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    LAURA BOUDREAU

    Postdoctoral Researcher Columbia Business School

    Laura Boudreau is a postdoctoral research scholar at the Economics Division and at the Chazen Institute for Global Business at Columbia Business School. In July 2020, she will join the Economics Division at Columbia Business School as an assistant professor. Her research primarily focuses on working conditions, labor rights, and firm productivity in developing countries. She is particularly interested in multinational companies’ efforts to influence conditions upstream in their supply chains.

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    AIDAN COVILLE

    Senior Economist World Bank Group

    Aidan Coville is a Senior Economist in the Development Impact Evaluation (DIME) team within the World Bank Development Economics Research Group and coordinator of DIME’s climate change program. After completing his MSc in Statistics at University College London and MSc in Economics for Development at the University of Oxford, he joined DIME in South Africa, exploring the effects of a large-scale slum upgrading project implemented across the country. Since then his work has focused on understanding and overcoming critical constraints to small business development and unpacking the determinants of use and resulting impacts of government-led water, sanitation and hygiene programs.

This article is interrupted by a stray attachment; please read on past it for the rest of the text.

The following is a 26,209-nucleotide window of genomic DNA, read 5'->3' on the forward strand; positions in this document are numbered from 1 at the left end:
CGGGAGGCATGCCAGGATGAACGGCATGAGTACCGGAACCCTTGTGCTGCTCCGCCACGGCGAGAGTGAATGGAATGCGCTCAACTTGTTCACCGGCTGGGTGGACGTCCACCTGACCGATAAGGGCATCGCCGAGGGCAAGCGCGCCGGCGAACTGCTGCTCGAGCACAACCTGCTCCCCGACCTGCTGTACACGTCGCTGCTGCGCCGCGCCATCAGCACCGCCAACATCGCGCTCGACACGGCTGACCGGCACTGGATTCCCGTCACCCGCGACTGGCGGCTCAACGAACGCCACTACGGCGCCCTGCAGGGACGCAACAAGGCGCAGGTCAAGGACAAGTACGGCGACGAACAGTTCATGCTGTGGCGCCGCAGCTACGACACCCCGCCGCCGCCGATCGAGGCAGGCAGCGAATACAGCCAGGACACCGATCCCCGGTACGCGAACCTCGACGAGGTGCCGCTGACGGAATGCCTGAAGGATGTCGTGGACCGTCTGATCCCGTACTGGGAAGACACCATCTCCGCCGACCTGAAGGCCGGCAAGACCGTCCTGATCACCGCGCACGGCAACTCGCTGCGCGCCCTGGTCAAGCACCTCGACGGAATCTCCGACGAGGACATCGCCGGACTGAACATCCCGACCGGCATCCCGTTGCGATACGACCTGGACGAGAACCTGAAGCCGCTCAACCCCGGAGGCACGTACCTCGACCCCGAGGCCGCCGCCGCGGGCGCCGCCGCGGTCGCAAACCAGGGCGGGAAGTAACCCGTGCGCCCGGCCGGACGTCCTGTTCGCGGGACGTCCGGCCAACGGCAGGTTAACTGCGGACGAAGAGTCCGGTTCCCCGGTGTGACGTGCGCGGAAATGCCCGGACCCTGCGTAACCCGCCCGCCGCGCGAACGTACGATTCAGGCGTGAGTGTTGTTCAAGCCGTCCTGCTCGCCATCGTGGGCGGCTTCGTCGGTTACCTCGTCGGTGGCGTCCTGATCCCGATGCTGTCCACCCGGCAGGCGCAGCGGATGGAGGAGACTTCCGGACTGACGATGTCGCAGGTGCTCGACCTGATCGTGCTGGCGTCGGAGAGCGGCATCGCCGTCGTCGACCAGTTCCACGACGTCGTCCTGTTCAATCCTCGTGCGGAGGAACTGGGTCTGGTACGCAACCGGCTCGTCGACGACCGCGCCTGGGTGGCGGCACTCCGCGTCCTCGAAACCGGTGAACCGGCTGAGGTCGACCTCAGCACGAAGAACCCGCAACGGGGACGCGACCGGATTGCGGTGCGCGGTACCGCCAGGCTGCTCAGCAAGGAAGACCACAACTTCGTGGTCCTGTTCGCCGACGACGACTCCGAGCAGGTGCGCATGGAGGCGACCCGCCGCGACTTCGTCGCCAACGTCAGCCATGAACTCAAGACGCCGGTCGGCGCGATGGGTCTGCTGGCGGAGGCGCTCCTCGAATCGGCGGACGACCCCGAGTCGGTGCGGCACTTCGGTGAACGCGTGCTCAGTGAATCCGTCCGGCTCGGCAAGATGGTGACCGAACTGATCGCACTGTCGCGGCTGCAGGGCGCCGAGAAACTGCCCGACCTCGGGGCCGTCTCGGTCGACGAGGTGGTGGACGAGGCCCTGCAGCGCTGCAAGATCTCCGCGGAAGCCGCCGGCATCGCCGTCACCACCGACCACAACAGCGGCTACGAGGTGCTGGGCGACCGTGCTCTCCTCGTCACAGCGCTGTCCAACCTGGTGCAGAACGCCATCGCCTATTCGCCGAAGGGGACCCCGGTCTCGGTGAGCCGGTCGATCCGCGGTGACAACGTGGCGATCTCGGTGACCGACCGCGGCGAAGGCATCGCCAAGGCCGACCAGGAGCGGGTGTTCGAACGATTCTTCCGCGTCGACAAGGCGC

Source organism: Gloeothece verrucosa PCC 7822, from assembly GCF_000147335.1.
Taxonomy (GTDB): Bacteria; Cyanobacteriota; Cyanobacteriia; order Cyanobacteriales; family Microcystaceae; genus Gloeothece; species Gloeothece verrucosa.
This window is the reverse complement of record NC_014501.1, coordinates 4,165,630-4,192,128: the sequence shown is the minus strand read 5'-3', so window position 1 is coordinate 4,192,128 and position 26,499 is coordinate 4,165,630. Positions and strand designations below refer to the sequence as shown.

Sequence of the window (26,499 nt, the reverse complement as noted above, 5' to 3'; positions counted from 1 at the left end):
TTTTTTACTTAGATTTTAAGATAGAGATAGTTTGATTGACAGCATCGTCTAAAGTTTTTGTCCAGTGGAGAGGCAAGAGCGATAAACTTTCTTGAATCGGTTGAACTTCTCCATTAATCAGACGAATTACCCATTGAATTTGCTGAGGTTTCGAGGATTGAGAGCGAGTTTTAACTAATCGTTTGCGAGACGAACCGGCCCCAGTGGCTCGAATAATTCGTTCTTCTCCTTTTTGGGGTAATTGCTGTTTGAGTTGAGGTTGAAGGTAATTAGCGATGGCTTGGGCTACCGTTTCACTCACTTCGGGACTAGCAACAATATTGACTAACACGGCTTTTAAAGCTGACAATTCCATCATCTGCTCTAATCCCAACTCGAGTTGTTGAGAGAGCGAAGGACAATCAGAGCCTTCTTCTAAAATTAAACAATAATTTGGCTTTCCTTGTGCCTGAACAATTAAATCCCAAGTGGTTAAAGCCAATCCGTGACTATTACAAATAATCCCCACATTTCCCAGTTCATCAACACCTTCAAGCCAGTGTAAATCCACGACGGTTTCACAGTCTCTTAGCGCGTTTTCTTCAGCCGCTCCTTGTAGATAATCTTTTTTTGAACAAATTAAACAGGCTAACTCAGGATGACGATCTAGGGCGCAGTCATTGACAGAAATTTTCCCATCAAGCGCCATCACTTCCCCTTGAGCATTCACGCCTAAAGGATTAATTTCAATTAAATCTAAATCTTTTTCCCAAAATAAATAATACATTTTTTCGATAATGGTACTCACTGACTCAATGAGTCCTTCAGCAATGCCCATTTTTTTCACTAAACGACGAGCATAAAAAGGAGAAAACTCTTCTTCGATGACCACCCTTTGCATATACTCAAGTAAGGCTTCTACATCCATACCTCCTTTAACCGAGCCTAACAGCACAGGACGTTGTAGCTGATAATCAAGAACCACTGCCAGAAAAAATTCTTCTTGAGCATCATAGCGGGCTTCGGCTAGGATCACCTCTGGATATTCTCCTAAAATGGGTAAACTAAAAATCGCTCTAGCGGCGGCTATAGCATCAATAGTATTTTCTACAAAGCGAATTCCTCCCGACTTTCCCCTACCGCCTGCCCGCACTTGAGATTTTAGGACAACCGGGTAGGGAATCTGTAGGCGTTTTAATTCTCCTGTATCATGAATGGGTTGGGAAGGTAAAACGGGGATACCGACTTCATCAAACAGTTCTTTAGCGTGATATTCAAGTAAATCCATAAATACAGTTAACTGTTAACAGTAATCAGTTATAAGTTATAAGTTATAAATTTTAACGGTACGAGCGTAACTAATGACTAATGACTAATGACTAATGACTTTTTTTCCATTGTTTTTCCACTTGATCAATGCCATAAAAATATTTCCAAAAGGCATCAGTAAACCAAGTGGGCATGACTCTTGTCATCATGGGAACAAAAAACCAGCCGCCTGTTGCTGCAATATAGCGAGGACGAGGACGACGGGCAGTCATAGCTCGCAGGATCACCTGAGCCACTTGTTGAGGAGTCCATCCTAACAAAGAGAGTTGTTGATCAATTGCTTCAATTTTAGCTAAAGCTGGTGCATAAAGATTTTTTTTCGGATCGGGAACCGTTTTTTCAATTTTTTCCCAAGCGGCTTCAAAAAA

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    PATRICIO DALTON

    Associate Professor Tilburg University

    Patricio Dalton is an Associate Professor of Economics at Tilburg University. His research examines how biological, psychological and social factors influence decision-making, and how decisions affect welfare and economic development. Dalton’s theoretical work addresses the implications of bounded rationality for welfare economics and the link between aspirations and poverty. His experimental research has focused on the effect of poverty on productivity, preferences, cognitive functions and rationality. He has also studied the effect of goal setting on productivity and of unemployment benefits on labor supply. Most recently, he has designed and conducted field experiments to understand the determinants of small-firm growth funded by a DFID Grant. In Kenya, he studies the effect of mobile money on firm performance. In Indonesia, he investigates how business skills can be learned from successful peers and in Ghana how goal setting can become an effective low-cost tool to help small-businesses grow. Dalton holds a PhD in Economics from Warwick University.

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    ELWYN DAVIES

    Young Professional World Bank Group

    Elwyn Davies is a Young Professional and Economist in the Firms, Entrepreneurship and Innovation unit of the Finance, Competitiveness and Innovation (FCI) Global Practice, working on firm capabilities, productivity and innovation in a wide range of countries, currently mostly in Africa and Europe. Elwyn’s research studies constraints to firm growth and productivity as well as the behavioral processes behind running and managing a business, including how managers use incentives to influence productivity. For his research he uses a mixture of methodologies, varying from running (behavioral) lab experiments, conducting firm-level surveys and analyzing administrative data. He holds a DPhil (PhD) degree in Economics from the University of Oxford.